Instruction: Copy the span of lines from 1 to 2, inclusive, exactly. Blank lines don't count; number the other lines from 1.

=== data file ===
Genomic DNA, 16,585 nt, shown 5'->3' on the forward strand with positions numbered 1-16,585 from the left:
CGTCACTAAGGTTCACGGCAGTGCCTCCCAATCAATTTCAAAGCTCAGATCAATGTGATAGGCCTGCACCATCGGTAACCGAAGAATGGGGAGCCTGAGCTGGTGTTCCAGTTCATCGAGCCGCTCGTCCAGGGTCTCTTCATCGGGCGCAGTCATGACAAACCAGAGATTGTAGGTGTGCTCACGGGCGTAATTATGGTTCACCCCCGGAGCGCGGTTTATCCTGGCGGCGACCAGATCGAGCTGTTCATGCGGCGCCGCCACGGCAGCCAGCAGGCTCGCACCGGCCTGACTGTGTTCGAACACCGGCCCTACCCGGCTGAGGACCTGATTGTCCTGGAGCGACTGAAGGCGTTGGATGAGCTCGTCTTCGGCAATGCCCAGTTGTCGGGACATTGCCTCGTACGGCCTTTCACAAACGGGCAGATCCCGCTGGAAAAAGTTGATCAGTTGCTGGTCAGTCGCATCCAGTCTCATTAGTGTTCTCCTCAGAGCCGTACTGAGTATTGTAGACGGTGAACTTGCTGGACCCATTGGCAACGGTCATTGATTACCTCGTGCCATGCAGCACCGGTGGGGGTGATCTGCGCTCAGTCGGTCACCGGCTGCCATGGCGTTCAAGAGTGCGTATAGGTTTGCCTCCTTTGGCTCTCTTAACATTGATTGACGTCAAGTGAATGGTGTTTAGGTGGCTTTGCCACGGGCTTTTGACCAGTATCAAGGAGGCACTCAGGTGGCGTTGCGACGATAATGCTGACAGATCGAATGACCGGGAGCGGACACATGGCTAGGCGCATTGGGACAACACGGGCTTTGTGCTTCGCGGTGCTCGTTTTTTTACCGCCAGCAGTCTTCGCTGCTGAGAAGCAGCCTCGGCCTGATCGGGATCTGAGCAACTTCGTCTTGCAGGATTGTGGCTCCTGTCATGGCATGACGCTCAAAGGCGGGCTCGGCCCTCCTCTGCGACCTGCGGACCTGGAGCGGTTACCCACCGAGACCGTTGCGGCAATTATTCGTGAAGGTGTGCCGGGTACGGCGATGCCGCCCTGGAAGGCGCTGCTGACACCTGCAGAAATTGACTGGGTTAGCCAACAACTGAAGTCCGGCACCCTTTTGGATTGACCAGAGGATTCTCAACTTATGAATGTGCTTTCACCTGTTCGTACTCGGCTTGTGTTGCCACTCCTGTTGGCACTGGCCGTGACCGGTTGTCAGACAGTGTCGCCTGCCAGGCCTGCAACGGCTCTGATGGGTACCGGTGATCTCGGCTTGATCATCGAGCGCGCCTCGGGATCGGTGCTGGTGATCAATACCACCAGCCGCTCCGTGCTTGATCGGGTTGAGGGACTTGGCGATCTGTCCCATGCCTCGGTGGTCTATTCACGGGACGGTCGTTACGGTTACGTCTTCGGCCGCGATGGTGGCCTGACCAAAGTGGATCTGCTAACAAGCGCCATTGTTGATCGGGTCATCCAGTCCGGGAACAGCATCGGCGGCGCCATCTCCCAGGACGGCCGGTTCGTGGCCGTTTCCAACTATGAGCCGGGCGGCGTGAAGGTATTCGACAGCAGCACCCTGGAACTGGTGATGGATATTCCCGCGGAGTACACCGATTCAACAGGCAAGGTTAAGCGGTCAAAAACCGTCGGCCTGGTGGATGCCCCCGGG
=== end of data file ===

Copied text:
Genomic DNA, 16,585 nt, shown 5'->3' on the forward strand with positions numbered 1-16,585 from the left:
CGTCACTAAGGTTCACGGCAGTGCCTCCCAATCAATTTCAAAGCTCAGATCAATGTGATAGGCCTGCACCATCGGTAACCGAAGAATGGGGAGCCTGAGCTGGTGTTCCAGTTCATCGAGCCGCTCGTCCAGGGTCTCTTCATCGGGCGCAGTCATGACAAACCAGAGATTGTAGGTGTGCTCACGGGCGTAATTATGGTTCACCCCCGGAGCGCGGTTTATCCTGGCGGCGACCAGATCGAGCTGTTCATGCGGCGCCGCCACGGCAGCCAGCAGGCTCGCACCGGCCTGACTGTGTTCGAACACCGGCCCTACCCGGCTGAGGACCTGATTGTCCTGGAGCGACTGAAGGCGTTGGATGAGCTCGTCTTCGGCAATGCCCAGTTGTCGGGACATTGCCTCGTACGGCCTTTCACAAACGGGCAGATCCCGCTGGAAAAAGTTGATCAGTTGCTGGTCAGTCGCATCCAGTCTCATTAGTGTTCTCCTCAGAGCCGTACTGAGTATTGTAGACGGTGAACTTGCTGGACCCATTGGCAACGGTCATTGATTACCTCGTGCCATGCAGCACCGGTGGGGGTGATCTGCGCTCAGTCGGTCACCGGCTGCCATGGCGTTCAAGAGTGCGTATAGGTTTGCCTCCTTTGGCTCTCTTAACATTGATTGACGTCAAGTGAATGGTGTTTAGGTGGCTTTGCCACGGGCTTTTGACCAGTATCAAGGAGGCACTCAGGTGGCGTTGCGACGATAATGCTGACAGATCGAATGACCGGGAGCGGACACATGGCTAGGCGCATTGGGACAACACGGGCTTTGTGCTTCGCGGTGCTCGTTTTTTTACCGCCAGCAGTCTTCGCTGCTGAGAAGCAGCCTCGGCCTGATCGGGATCTGAGCAACTTCGTCTTGCAGGATTGTGGCTCCTGTCATGGCATGACGCTCAAAGGCGGGCTCGGCCCTCCTCTGCGACCTGCGGACCTGGAGCGGTTACCCACCGAGACCGTTGCGGCAATTATTCGTGAAGGTGTGCCGGGTACGGCGATGCCGCCCTGGAAGGCGCTGCTGACACCTGCAGAAATTGACTGGGTTAGCCAACAACTGAAGTCCGGCACCCTTTTGGATTGACCAGAGGATTCTCAACTTATGAATGTGCTTTCACCTGTTCGTACTCGGCTTGTGTTGCCACTCCTGTTGGCACTGGCCGTGACCGGTTGTCAGACAGTGTCGCCTGCCAGGCCTGCAACGGCTCTGATGGGTACCGGTGATCTCGGCTTGATCATCGAGCGCGCCTCGGGATCGGTGCTGGTGATCAATACCACCAGCCGCTCCGTGCTTGATCGGGTTGAGGGACTTGGCGATCTGTCCCATGCCTCGGTGGTCTATTCACGGGACGGTCGTTACGGTTACGTCTTCGGCCGCGATGGTGGCCTGACCAAAGTGGATCTGCTAACAAGCGCCATTGTTGATCGGGTCATCCAGTCCGGGAACAGCATCGGCGGCGCCATCTCCCAGGACGGCCGGTTCGTGGCCGTTTCCAACTATGAGCCGGGCGGCGTGAAGGTATTCGACAGCAGCACCCTGGAACTGGTGATGGATATTCCCGCGGAGTACACCGATTCAACAGGCAAGGTTAAGCGGTCAAAAACCGTCGGCCTGGTGGATGCCCCCGGG